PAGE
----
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Transcript of remarks at press conference on Consultation Report and Proposals on the Method for Selecting the Chief Executive by Universal Suffrage

     The Chief Secretary for Administration, Mrs Carrie Lam; the Secretary for Justice, Mr Rimsky Yuen, SC; and the Secretary for Constitutional and Mainland Affairs, Mr Raymond Tam, held a press conference on the Consultation Report and Proposals on the Method for Selecting the Chief Executive by Universal Suffrage at the Auditorium, Central Government Offices, Tamar, this afternoon (April 22).  Following is the transcript of remarks at the press conference:

Reporter: You say that more than half of the public support this. First, what polls are you looking at? And also, some say it's more like 40 per cent. If the upcoming opinion polls by Hong Kong's top three universities show that the public are opposed to this, what would be your response? Will you press on against public opinion?

Chief Secretary for Administration: Thank you very much. When reference was made to polls indicating over half of respondents did support the electoral proposal based on the NPCSC Decision of 31st August last year, actually I was referring to polls that were in the public domain. Actually, if anyone follows the polls that have been done by various associations, it is not difficult to pick up this finding, that there's over half of public respondents in support of this recommendation.

     The reference to 40 per cent that you have made, I suppose it was a poll done by the Chinese University of Hong Kong. But even with that poll, if you look at it on a trend basis, because if I remember correctly, the 40 per cent was the result of a poll which has been done for the fifth time since the NPCSC recommendation made in end-August last year, and in terms of support for an electoral reform proposal based on the NPCSC Decision, that poll indicated that there was a rising trend. I think the first result was less than 30 per cent, but then gradually it rose to the 40-plus per cent that you mentioned. So I hope that this also indicated that Hong Kong people are very pragmatic. As we move closer to the actual voting on the electoral reform proposal, then they would indicate this very strong aspiration to at least get the package approved so that they will have the chance to vote for the Chief Executive election in 2017.

     I notice that several organisations including the three universities that you have mentioned, that they are going to organise this what they call the rolling polls between now and up to the time of voting. We will be following very closely the results of these polls. Of course, we do believe quite confidently that, being very pragmatic, the people of Hong Kong will continue to express very clearly their view, their aspiration, that they want to have universal suffrage in the year 2017.

Reporter: So, Chief Secretary, you've said during your speech at the LegCo that if "one man, one vote" is achieved in 2017, the universal suffrage as prescribed in Article 45 of our Basic Law would have been attained. Does that mean that the Government doesn't think there is any need to amend the method beyond 2017, in particular the second stage of the nominating process? And also, many say that this proposal being submitted by the Government makes it very difficult, if not impossible, for pan-democrats to become official candidates. What makes you believe they would vote for a system that would effectively rule them out? Thank you.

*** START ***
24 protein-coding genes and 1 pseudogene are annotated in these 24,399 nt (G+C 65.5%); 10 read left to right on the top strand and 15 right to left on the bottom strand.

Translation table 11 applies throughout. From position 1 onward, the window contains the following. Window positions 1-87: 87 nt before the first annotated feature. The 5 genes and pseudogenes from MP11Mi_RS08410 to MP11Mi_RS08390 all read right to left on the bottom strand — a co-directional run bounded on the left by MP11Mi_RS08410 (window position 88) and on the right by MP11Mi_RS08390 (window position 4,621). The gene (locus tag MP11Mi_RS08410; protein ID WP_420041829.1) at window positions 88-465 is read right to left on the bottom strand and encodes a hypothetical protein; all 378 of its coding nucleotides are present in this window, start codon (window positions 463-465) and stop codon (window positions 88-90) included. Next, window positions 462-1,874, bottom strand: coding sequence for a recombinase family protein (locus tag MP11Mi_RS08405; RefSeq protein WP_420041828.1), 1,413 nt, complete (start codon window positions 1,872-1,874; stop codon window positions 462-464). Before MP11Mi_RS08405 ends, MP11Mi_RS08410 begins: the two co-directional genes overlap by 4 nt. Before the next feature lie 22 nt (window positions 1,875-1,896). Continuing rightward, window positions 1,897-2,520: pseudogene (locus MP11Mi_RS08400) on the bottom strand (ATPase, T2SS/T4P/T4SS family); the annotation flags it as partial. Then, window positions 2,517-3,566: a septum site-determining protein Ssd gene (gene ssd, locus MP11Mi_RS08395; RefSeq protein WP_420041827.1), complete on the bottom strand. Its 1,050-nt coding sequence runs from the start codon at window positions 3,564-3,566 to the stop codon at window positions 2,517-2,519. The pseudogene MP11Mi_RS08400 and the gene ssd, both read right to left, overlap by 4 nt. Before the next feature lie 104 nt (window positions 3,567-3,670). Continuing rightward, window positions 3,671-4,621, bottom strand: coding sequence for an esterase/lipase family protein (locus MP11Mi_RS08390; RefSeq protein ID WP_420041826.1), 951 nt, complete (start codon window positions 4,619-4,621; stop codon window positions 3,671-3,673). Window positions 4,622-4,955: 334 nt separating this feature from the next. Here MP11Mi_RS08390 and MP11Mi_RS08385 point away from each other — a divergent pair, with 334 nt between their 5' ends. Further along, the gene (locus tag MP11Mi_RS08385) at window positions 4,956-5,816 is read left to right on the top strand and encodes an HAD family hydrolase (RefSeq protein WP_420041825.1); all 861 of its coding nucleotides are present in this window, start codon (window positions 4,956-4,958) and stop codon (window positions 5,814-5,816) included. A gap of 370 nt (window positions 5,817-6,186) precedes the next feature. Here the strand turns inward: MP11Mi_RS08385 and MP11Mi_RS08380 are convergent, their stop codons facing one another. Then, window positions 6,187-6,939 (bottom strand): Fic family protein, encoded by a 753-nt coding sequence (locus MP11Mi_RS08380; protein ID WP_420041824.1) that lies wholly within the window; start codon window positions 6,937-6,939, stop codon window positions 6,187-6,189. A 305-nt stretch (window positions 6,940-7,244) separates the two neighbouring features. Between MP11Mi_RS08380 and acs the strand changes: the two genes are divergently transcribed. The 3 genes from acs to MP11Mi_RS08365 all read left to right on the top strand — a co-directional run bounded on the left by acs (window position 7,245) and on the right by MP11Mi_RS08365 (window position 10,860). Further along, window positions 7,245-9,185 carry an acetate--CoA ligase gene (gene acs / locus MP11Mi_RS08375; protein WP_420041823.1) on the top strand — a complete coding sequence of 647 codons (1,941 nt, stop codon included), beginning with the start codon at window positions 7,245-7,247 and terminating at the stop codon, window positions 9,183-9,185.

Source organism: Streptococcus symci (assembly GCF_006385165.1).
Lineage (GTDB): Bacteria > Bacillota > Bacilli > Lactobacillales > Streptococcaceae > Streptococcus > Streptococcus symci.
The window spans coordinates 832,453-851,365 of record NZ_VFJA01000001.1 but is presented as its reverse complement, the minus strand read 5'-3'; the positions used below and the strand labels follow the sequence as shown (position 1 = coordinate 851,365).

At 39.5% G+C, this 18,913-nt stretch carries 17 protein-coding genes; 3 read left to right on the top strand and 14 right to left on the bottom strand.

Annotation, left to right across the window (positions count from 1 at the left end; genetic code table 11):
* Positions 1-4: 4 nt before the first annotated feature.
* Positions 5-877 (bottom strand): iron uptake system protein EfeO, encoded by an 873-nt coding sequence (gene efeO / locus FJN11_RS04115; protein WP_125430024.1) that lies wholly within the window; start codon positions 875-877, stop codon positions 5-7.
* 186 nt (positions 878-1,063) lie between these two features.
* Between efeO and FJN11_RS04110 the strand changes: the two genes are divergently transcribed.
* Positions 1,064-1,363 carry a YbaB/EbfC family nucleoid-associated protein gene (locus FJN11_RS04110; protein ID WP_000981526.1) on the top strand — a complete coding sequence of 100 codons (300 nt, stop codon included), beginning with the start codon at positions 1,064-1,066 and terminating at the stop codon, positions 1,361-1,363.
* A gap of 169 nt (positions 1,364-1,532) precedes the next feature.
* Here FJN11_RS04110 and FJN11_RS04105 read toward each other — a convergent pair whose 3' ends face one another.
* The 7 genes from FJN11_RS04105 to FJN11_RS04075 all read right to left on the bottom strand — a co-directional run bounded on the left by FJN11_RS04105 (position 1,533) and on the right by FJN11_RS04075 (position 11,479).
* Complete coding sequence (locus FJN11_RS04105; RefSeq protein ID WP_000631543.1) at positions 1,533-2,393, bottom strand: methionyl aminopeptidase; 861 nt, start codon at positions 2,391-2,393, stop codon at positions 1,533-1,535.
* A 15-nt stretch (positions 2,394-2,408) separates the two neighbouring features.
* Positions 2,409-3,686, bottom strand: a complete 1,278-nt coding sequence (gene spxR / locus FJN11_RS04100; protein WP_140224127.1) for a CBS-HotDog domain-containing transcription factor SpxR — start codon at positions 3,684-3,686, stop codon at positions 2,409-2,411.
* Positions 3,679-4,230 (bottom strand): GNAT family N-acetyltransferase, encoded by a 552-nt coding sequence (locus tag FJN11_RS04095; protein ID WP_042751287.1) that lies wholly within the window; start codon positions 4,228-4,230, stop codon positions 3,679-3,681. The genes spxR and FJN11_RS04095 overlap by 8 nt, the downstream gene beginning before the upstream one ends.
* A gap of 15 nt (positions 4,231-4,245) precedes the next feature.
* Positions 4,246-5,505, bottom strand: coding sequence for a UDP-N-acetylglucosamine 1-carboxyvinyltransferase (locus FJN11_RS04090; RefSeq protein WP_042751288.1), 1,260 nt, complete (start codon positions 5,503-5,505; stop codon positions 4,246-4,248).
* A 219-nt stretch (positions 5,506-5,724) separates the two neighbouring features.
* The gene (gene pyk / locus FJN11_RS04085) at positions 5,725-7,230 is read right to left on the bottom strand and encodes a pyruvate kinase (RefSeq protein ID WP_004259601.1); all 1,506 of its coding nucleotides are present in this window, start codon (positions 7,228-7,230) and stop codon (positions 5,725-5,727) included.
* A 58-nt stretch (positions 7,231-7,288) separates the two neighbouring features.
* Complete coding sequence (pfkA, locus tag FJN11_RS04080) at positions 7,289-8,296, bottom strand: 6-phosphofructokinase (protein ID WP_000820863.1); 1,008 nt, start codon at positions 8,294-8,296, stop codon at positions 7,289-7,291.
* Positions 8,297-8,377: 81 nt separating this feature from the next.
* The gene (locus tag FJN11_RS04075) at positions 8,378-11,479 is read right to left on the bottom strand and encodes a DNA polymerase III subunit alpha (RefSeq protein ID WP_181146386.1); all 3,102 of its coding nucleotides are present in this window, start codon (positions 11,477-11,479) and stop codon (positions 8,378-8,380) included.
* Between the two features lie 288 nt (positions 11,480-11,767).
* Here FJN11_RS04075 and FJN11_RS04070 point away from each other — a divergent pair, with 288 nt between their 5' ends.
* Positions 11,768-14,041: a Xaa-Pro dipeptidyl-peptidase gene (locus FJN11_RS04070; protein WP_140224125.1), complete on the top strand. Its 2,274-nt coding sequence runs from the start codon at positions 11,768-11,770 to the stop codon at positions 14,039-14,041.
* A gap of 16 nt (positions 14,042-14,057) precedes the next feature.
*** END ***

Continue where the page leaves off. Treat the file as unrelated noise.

Chief Secretary for Administration: Well, on the first question, if you read the entire paragraph in my speech, that paragraph does two purposes. First is to state a fact. Universal suffrage  is "one man, one vote" and hence if we did succeed to get two-thirds' majority in the Legislative Council and put in place the system to elect the next Chief Executive by universal suffrage, then we will have delivered the ultimate objective in Basic Law (Article) 45 as far as selection of Chief Executive by universal suffrage is concerned. But I went on to say that, of course, after achieving universal suffrage, the method for universal suffrage could be changed and hence you will have to look at the legal basis and the legal procedures still available within the Basic Law and the relevant NPCSC Interpretation for those changes to be effected. Basically, it is to follow the "Five-step Process" for the Chief Executive to initiate the first step and to follow through in accordance with the constitutional procedure. So I think the two have to be read in context.

     As far as the second question, I have just explained in response to another question that we are not designing any electoral arrangement for a particular political party. We are designing a system which we believe will be fair, open, transparent and reasonably competitive in order to give the eligible voters a sufficient choice to select the Chief Executive. But where there is room for us to make the process more competitive, more democratic, I think we have met that objective, as I've explained. Apart from incorporating the Decision and the features made in the NPCSC Decision last August, we have introduced or incorporated two features in the current proposal which we believe will make the system more competitive, i.e. the lower threshold, which will allow more people to join the race, so to speak, to become persons seeking nominations, and secondly is to give members of the 1,200 Nominating Committee the ability and a right to support each and every of the persons seeking nomination. So these two features will make the whole process more competitive, and if the system and the process is more competitive, it does imply that people from different political backgrounds should stand a higher chance of being selected or nominated to become to become Chief Executive candidates.

Reporter: If the reform doesn't pass, how angry do you think Beijing will be? And do you fear there could be some retaliation measures? I'm thinking about freezing the coming Shenzhen-Hong Kong Stock Connect, or maybe Beijing would not consider Hong Kong as a headquarter for the AIIB, the Asian Infrastructure Investment Bank.